I would encourage those members to support some of these investments, rather than criticizing them.

Firearms Registry
Oral Questions

November 28th, 2011 / 2:55 p.m.

Conservative

Bryan Hayes Sault Ste. Marie, ON

Mr. Speaker, today the NDP unveiled a new ad campaign targeting our government's commitment to end the wasteful and ineffective long gun registry once and for all. The ad claims that there are “no more safeguards” for dangerous firearms--

Firearms Registry
Oral Questions

2:55 p.m.

Some hon. members

Oh, oh!

Firearms Registry
Oral Questions

2:55 p.m.

Conservative

The Speaker Andrew Scheer

Once again I will ask hon. members to hold off on their applause until either the end of the question or maybe until the end of the minister's answer.

The hon. member for Sault Ste. Marie has the floor.

Firearms Registry
Oral Questions

2:55 p.m.

Conservative

Bryan Hayes Sault Ste. Marie, ON

Mr. Speaker, the ad claims there are “no more safeguards” for dangerous firearms.This is a laughably preposterous and illogical statement, as firearms licensing remains unchanged.

Could the Parliamentary Secretary to the Minister of Public Safety please comment on these misleading advertisements?

Firearms Registry
Oral Questions

2:55 p.m.

Portage—Lisgar
Manitoba

Conservative

Candice Bergen Parliamentary Secretary to the Minister of Public Safety

Mr. Speaker, I would like to thank the member for Sault Ste. Marie for his good work on this file.

The NDP clearly does not understand the Canadian firearms program or does not understand classification. The firearm in the ad that was leaked to the media this weekend is clearly a restricted firearm.

Why is the NDP misleading Canadians instead of speaking the truth? It is because there is no valid argument in support of the long gun registry, so those members resort to half-truths and misinformation.

Refugee Status
Oral Questions

2:55 p.m.

Liberal

Dominic LeBlanc Beauséjour, NB

Mr. Speaker, the excellent work done by our armed forces in Afghanistan would not have been possible without the help of the Afghan interpreters who put their lives and those of their families at risk in order to help Canada. Although they were promised refugee status in Canada, two-thirds of the interpreters who have applied have had their applications refused.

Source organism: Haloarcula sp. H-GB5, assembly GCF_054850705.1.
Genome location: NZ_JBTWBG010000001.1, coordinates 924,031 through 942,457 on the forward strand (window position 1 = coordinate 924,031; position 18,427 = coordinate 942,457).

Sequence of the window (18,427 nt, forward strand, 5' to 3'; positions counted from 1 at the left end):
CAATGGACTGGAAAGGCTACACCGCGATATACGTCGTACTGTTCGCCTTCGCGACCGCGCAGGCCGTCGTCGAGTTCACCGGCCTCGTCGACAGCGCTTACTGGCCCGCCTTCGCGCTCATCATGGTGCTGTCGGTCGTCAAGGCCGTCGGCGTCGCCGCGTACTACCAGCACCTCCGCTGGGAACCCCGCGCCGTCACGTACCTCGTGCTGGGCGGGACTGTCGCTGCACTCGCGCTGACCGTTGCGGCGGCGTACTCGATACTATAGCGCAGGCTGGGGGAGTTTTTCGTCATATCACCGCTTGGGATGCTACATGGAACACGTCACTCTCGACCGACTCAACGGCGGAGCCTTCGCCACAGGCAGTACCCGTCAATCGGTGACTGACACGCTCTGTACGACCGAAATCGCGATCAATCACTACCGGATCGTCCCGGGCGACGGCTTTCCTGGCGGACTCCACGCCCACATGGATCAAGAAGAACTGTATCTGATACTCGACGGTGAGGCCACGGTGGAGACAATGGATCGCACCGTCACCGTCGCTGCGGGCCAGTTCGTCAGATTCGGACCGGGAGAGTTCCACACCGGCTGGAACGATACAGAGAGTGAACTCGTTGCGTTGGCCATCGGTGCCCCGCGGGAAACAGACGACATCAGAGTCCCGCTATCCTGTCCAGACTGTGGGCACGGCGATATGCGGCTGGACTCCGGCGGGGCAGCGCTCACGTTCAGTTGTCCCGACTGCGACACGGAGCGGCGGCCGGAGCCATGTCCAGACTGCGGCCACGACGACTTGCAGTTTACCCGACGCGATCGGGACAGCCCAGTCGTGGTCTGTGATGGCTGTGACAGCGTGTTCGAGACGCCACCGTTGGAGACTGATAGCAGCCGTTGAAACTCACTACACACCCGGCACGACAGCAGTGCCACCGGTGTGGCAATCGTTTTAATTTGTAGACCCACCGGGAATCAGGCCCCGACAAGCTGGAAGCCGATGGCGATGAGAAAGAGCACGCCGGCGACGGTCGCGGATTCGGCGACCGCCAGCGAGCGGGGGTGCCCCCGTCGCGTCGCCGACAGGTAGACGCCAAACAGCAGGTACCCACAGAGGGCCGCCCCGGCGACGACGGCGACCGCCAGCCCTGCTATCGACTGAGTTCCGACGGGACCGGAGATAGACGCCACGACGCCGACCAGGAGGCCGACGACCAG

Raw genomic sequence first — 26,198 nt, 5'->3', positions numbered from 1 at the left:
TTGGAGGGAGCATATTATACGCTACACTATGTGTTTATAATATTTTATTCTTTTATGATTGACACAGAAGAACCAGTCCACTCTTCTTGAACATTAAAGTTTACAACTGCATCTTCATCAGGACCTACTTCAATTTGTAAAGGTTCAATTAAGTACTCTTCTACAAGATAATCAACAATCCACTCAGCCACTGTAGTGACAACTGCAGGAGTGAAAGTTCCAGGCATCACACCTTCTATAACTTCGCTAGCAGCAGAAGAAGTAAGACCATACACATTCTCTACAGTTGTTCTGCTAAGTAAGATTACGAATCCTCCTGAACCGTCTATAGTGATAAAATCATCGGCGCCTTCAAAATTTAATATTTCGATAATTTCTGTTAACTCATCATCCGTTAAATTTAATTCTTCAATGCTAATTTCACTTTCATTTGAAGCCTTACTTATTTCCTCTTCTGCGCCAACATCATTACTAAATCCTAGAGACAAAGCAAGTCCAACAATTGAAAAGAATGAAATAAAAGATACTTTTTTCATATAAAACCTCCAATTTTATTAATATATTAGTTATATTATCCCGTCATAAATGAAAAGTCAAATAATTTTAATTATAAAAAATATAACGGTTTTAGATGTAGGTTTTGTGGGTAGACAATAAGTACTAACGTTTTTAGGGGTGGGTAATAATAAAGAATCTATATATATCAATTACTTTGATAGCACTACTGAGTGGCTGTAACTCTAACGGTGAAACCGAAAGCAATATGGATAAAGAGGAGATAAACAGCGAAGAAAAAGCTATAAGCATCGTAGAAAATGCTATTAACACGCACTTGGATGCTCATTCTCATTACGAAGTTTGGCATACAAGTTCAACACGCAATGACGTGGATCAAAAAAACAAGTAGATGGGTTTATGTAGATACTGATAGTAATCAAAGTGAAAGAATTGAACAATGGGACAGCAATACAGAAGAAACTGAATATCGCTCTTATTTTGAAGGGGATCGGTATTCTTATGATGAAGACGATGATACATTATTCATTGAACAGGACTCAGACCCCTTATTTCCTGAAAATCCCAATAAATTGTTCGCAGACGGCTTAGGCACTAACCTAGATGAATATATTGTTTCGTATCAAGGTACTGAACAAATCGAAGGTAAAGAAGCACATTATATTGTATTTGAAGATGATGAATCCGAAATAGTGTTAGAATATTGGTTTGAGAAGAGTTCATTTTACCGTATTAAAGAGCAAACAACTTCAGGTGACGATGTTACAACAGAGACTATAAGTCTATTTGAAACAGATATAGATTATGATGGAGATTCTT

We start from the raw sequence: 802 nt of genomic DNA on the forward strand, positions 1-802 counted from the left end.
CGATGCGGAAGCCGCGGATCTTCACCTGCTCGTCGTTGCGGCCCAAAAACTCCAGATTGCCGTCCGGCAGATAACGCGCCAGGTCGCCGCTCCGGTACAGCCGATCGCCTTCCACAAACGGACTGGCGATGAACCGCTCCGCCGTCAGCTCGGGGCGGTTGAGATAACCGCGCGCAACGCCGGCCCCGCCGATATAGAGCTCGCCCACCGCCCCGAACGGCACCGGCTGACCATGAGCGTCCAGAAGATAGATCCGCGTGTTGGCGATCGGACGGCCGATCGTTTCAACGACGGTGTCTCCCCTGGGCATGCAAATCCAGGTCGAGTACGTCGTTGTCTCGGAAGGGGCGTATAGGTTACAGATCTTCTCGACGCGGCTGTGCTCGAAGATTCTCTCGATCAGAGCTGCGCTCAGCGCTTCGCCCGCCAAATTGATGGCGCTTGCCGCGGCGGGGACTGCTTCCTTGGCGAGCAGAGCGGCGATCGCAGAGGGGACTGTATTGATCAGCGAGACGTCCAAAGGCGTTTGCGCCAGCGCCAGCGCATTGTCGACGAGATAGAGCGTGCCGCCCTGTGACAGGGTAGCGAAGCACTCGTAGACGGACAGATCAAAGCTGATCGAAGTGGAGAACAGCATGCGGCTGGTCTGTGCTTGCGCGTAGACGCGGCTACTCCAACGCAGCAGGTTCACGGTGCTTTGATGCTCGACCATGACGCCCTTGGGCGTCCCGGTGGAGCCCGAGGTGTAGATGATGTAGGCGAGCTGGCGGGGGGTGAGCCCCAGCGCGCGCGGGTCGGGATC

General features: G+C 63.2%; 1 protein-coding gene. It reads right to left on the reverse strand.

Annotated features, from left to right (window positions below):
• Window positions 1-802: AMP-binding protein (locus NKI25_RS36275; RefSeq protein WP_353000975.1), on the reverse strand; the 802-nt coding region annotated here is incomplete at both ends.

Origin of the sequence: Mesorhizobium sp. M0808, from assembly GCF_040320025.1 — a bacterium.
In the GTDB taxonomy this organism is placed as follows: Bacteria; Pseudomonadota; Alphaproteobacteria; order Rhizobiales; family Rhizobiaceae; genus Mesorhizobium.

Why are the Conservatives abandoning those who helped Canada at a very difficult time and who put their lives and those of their families at risk to help our armed forces?

Refugee Status
Oral Questions

2:55 p.m.

St. Catharines
Ontario

Conservative

Rick Dykstra Parliamentary Secretary to the Minister of Citizenship and Immigration

Mr. Speaker, I want to point out that our government recognizes these brave and courageous Afghans. They made a significant contribution to our mission and saved Canadian lives.

That is why we introduced the special visa program: to help former translators facing exceptional risk or serious injuries to bring their families to Canada. That program allowed for 450 interpreters and their families, but we have expanded it by almost 20%. Now 550 Afghan interpreters and their families are able to come to this country to find safety, security and a new life in our country.

Motor Vehicle Safety
Oral Questions

2:55 p.m.

NDP

Olivia Chow Trinity—Spadina, ON

Mr. Speaker, The families of cyclists and pedestrians killed in truck collisions joined me this morning to call on the minister to mandate side guards.

Karen Hartmann talked about her pain in losing her husband when he was crushed, and her daughter described life without her father. Four different studies from the EU, Germany and the UK showed side guards reduce fatalities by up to 50%.

How many more preventable deaths will it take for the government to act?